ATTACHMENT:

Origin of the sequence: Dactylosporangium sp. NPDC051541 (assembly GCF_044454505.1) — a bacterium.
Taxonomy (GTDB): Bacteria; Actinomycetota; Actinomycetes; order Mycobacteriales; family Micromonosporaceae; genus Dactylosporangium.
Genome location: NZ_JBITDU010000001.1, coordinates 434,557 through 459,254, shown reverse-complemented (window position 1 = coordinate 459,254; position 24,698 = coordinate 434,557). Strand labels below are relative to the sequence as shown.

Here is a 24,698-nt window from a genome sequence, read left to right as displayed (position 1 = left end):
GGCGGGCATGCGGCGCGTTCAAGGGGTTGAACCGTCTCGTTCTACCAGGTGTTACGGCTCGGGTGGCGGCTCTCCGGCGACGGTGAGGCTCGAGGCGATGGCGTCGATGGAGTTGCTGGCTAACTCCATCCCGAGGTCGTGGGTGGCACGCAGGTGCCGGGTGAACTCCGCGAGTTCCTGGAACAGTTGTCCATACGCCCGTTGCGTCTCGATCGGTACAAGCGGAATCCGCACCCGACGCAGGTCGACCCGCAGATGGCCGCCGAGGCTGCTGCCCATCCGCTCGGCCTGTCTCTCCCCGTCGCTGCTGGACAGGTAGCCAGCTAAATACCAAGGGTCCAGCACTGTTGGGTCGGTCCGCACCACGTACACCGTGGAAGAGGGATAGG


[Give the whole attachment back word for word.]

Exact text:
Origin of the sequence: Dactylosporangium sp. NPDC051541 (assembly GCF_044454505.1) — a bacterium.
Taxonomy (GTDB): Bacteria; Actinomycetota; Actinomycetes; order Mycobacteriales; family Micromonosporaceae; genus Dactylosporangium.
Genome location: NZ_JBITDU010000001.1, coordinates 434,557 through 459,254, shown reverse-complemented (window position 1 = coordinate 459,254; position 24,698 = coordinate 434,557). Strand labels below are relative to the sequence as shown.

Here is a 24,698-nt window from a genome sequence, read left to right as displayed (position 1 = left end):
GGCGGGCATGCGGCGCGTTCAAGGGGTTGAACCGTCTCGTTCTACCAGGTGTTACGGCTCGGGTGGCGGCTCTCCGGCGACGGTGAGGCTCGAGGCGATGGCGTCGATGGAGTTGCTGGCTAACTCCATCCCGAGGTCGTGGGTGGCACGCAGGTGCCGGGTGAACTCCGCGAGTTCCTGGAACAGTTGTCCATACGCCCGTTGCGTCTCGATCGGTACAAGCGGAATCCGCACCCGACGCAGGTCGACCCGCAGATGGCCGCCGAGGCTGCTGCCCATCCGCTCGGCCTGTCTCTCCCCGTCGCTGCTGGACAGGTAGCCAGCTAAATACCAAGGGTCCAGCACTGTTGGGTCGGTCCGCACCACGTACACCGTGGAAGAGGGATAGG